Notes

[1] Law on Arbitration, Official Gazette of Montenegro, No. 47/2015.

[2] Law on Civil Procedure, Official Gazette of Montenegro, No. 22/2004 and 76/2006.

[3] Law on Civil Procedure, Art. 475(2).

[4] Arbitration rules of the Arbitration court before the Chamber of commerce of Montenegro, 2015.

[5] Working group avails of the opportunity to express special gratitude to the Embassy of the Kingdom of Norway, GIZ and especially to Prof. Dr. Aleš Galicˇ, vice-chairperson of the Ljubljana Arbitration Centre, who was the main bearer of all activities related to drafting the 2015 Arbitration rules of the Arbitration court before the Chamber of commerce of Montenegro.

[6] The United Nations Commission on International Trade Law.

[7] ICC International Court of Arbitration.

[8] Rules of the Court of Arbitration at the Polish Confederation of Private Employers Lewiatan.

[9] The International Arbitral Centre of the Austrian Federal Economic Chamber in Vienna (Vienna International Arbitral Centre).

[10] Abu Dhabi Centre for Arbitration and Mediation.

[11] Rules of the Belgrade Arbitration Centre.

[12] London Court of International Arbitration Centre.

[13] Arbitration Rules of the Ljubljana Arbitration Centre at the Chamber of Commerce and Industry of Slovenia (the Ljubljana Arbitration Rules), 2014.

[14] The Rulebook on arbitration before the Permanent Arbitration Court of the Croatian Chamber of Economy (The Rules of Zagreb), 2015.

[15] The Rulebook on Permanent Arbitration before the Chamber of Commerce of Serbia (Official Gazette of the RS, No. 58/2016).

[16] See www.bakermckenzie.com/-/media/&les/insight/publications/2016/07/new-siac-rules-2016/al_singapore_newsiacrules_ (15.07. 2016).

[17] Bozˇovic´, V (2016): Slovenacˇka arbitrazˇna praksa, V(3), 23–29.

[18] Trevor Cook and Alejandro I Garcia, Intellectual Property Arbitration, Wolters Kluwer (2010: 141).

[19] Rules on arbitration of Montenegro, (article 13).

[20] Bozˇovic´, V, GAR: The European Arbitration Review 2018, ‘Expedited procedure’, pp 81–85.

[21] The ICC Rules 2012, article 12(2); SIAC Rules 2013, article 6(1); LCIA Rules 2014, article 5(8); International Centre for Dispute Resolution Rules 2014, article 11; AAA Commercial Rules 2013, Rule 16(a); Swiss Rules 2012, article 6(2); Korean Commercial Arbitration Board Rules, article 1; Bahrain Chamber for Dispute Resolution Rules 2017 8(1).

[22] Gary B Born, International arbitration: Law and Practice, second edition, Wolters Kluwer (2016: 132–133).

[23] Markus Burianski, Alexandra N Diehl (2018), ‘Global Law Practice New DIS RULES after 20 years’, www.whitecase.com/publications/alert/new-dis-rules-after-20-years.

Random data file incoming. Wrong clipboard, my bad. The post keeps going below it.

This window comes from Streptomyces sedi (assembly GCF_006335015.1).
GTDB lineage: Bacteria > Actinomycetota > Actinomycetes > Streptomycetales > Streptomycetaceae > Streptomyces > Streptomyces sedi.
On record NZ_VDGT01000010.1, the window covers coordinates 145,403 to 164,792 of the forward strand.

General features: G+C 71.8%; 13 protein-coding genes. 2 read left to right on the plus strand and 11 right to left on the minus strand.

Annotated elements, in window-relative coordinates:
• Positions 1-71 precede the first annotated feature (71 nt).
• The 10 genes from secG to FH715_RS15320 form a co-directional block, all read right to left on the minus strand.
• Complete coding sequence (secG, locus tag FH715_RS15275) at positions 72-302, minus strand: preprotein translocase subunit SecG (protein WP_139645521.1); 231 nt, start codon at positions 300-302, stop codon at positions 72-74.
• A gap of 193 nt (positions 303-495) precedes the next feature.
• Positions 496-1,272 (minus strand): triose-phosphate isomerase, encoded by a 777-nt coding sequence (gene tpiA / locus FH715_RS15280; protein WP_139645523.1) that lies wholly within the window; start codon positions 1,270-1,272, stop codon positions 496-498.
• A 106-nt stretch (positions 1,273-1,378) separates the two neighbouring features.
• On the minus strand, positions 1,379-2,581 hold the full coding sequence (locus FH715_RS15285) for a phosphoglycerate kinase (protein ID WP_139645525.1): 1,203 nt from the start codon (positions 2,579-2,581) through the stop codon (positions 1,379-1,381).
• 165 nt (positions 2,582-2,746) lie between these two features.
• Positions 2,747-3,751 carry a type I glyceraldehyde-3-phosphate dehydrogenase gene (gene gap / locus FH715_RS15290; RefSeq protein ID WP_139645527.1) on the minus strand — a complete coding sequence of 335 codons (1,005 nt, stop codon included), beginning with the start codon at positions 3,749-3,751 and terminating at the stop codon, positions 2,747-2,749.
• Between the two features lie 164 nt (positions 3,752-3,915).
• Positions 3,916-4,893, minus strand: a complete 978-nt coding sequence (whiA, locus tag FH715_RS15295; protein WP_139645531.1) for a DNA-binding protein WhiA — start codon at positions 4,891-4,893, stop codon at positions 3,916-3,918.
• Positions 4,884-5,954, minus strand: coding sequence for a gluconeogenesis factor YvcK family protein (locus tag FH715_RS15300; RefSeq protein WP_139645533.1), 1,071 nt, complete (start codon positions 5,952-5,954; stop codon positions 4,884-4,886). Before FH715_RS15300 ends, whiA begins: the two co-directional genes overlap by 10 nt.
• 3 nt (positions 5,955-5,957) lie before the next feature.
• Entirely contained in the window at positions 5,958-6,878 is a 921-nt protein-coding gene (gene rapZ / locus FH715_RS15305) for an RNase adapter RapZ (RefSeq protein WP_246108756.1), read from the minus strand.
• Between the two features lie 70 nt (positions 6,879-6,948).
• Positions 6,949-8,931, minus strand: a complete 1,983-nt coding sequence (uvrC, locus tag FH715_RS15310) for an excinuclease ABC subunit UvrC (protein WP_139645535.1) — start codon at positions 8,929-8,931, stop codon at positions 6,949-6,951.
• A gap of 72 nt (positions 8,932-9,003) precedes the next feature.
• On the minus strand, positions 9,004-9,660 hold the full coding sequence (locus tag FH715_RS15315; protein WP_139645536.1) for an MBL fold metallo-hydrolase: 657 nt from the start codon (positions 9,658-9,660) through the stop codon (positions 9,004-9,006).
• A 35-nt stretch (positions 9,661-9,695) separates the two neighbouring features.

[24] Article 5 (1) Rules on Arbitration of Montenegro.

[25] Article 5 (1) Rules on Arbitration of Montenegro.

[26] Article 14 (6) Rules on Arbitration of Montenegro.

[27] Article 14 (1) Rules on Arbitration of Montenegro.

[28] Markus Burianski, Alexandra N Diehl (2018), ‘Global Law Practice New DIS RULES after 20 years’, www.whitecase.com/publications/alert/new-dis-rules-after-20-years.

[29] Lucy Reed, Jan Paulsson, Nigel Blackbay, Guide to ICSID Arbitration, second edition, Wolters Kluwer (2011: 131–132).

[30] ICC Rules 2012, articles 12.6–12.8; VIAC Rules 2013, article 18; SCC Rules 2010, article 13.4; Swiss Rules 2012, Article 8; China International Economic and Trade Arbitration Commisssion Rules 2015, article 29; SIAC Rules 2013, article 9; Hong Kong International Arbitration Centre Rules (2013), article 8.2.

[31] Maxi Scherer, Lisa M Richman, Remy Gerbay, Arbitrating under the 2014 LCIA Rules; Wolters Kluwer, p 131.

[32] Catherine A Rogers, Ethics in International Arbitration, Oxford University Press, London (2014: 75).

[33] Codes of ethics of arbitrators of Montenegro.

[34] Catherine A Rogers, Ethics in International Arbitration, Oxford University Press, London (2014: 6).

[35] Karl-Heinz Bockstiegel, Stefan Michaell Kroll and Patricia Nacimiento, Arbitration in Germany: The model Law in practice, second edition, Wolters Kluwer (2015: 186).

[36] ICC Rules 2017, article 13 (2).

[37] Swiss Rules, Section II, article 5.

[38] Vienna Rules (2018), article 19.

[39] DIS Rules section 18(1).

[40] Julian, D M Lew, Loukas A Mistelis, Stefan M Kröll, Comparative International Commercial Arbitration, Wolters Kluwer (2003: 310).

[41] Maxi, Scherer, Lisa M Richman, Remy Gerbay, Arbitrating under the 2014 LCIA Rules; Wolters Kluwer, p 173.

[42] Julian, D M Lew, Loukas A Mistelis, Stefan M Kröll, Comparative International Commercial Arbitration, Wolters Kluwer (2003: 318).

[43] LCIA Rules (2014), article 9 C.

[44] Swiss Rules, section II, article 12.

[45] Stockholm Rules (2017), article 21.